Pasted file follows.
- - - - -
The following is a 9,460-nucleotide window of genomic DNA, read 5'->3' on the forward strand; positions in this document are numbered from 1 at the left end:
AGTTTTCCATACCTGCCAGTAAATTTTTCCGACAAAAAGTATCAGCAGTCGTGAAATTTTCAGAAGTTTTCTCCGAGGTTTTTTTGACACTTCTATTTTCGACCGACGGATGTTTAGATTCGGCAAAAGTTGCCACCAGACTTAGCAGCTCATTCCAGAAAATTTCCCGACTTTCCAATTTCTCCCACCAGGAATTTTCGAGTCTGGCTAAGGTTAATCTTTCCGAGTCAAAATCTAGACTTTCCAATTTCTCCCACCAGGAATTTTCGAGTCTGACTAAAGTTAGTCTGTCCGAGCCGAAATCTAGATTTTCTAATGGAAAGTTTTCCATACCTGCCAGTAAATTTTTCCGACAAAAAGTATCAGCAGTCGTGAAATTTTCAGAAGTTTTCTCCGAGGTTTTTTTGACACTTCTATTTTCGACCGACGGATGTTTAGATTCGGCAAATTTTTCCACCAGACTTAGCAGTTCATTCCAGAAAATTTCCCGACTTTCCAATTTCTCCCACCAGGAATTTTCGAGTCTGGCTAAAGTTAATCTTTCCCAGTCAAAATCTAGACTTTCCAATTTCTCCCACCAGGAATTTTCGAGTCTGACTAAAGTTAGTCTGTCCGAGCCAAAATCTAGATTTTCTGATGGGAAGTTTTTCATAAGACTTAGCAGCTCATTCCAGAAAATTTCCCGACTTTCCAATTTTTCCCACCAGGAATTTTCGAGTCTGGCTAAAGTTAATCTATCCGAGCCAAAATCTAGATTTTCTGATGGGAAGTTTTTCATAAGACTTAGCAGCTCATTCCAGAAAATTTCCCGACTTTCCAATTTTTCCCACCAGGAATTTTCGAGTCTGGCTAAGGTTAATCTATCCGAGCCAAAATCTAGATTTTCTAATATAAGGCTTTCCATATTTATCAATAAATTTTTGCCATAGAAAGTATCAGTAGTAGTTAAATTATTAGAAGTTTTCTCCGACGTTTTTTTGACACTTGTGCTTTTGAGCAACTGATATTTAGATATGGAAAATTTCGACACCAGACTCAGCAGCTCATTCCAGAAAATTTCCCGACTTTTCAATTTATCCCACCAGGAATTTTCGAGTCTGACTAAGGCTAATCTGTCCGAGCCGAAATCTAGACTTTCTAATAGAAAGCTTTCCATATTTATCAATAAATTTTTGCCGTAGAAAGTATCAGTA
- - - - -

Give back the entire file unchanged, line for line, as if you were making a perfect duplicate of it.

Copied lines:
The following is a 9,460-nucleotide window of genomic DNA, read 5'->3' on the forward strand; positions in this document are numbered from 1 at the left end:
AGTTTTCCATACCTGCCAGTAAATTTTTCCGACAAAAAGTATCAGCAGTCGTGAAATTTTCAGAAGTTTTCTCCGAGGTTTTTTTGACACTTCTATTTTCGACCGACGGATGTTTAGATTCGGCAAAAGTTGCCACCAGACTTAGCAGCTCATTCCAGAAAATTTCCCGACTTTCCAATTTCTCCCACCAGGAATTTTCGAGTCTGGCTAAGGTTAATCTTTCCGAGTCAAAATCTAGACTTTCCAATTTCTCCCACCAGGAATTTTCGAGTCTGACTAAAGTTAGTCTGTCCGAGCCGAAATCTAGATTTTCTAATGGAAAGTTTTCCATACCTGCCAGTAAATTTTTCCGACAAAAAGTATCAGCAGTCGTGAAATTTTCAGAAGTTTTCTCCGAGGTTTTTTTGACACTTCTATTTTCGACCGACGGATGTTTAGATTCGGCAAATTTTTCCACCAGACTTAGCAGTTCATTCCAGAAAATTTCCCGACTTTCCAATTTCTCCCACCAGGAATTTTCGAGTCTGGCTAAAGTTAATCTTTCCCAGTCAAAATCTAGACTTTCCAATTTCTCCCACCAGGAATTTTCGAGTCTGACTAAAGTTAGTCTGTCCGAGCCAAAATCTAGATTTTCTGATGGGAAGTTTTTCATAAGACTTAGCAGCTCATTCCAGAAAATTTCCCGACTTTCCAATTTTTCCCACCAGGAATTTTCGAGTCTGGCTAAAGTTAATCTATCCGAGCCAAAATCTAGATTTTCTGATGGGAAGTTTTTCATAAGACTTAGCAGCTCATTCCAGAAAATTTCCCGACTTTCCAATTTTTCCCACCAGGAATTTTCGAGTCTGGCTAAGGTTAATCTATCCGAGCCAAAATCTAGATTTTCTAATATAAGGCTTTCCATATTTATCAATAAATTTTTGCCATAGAAAGTATCAGTAGTAGTTAAATTATTAGAAGTTTTCTCCGACGTTTTTTTGACACTTGTGCTTTTGAGCAACTGATATTTAGATATGGAAAATTTCGACACCAGACTCAGCAGCTCATTCCAGAAAATTTCCCGACTTTTCAATTTATCCCACCAGGAATTTTCGAGTCTGACTAAGGCTAATCTGTCCGAGCCGAAATCTAGACTTTCTAATAGAAAGCTTTCCATATTTATCAATAAATTTTTGCCGTAGAAAGTATCAGTA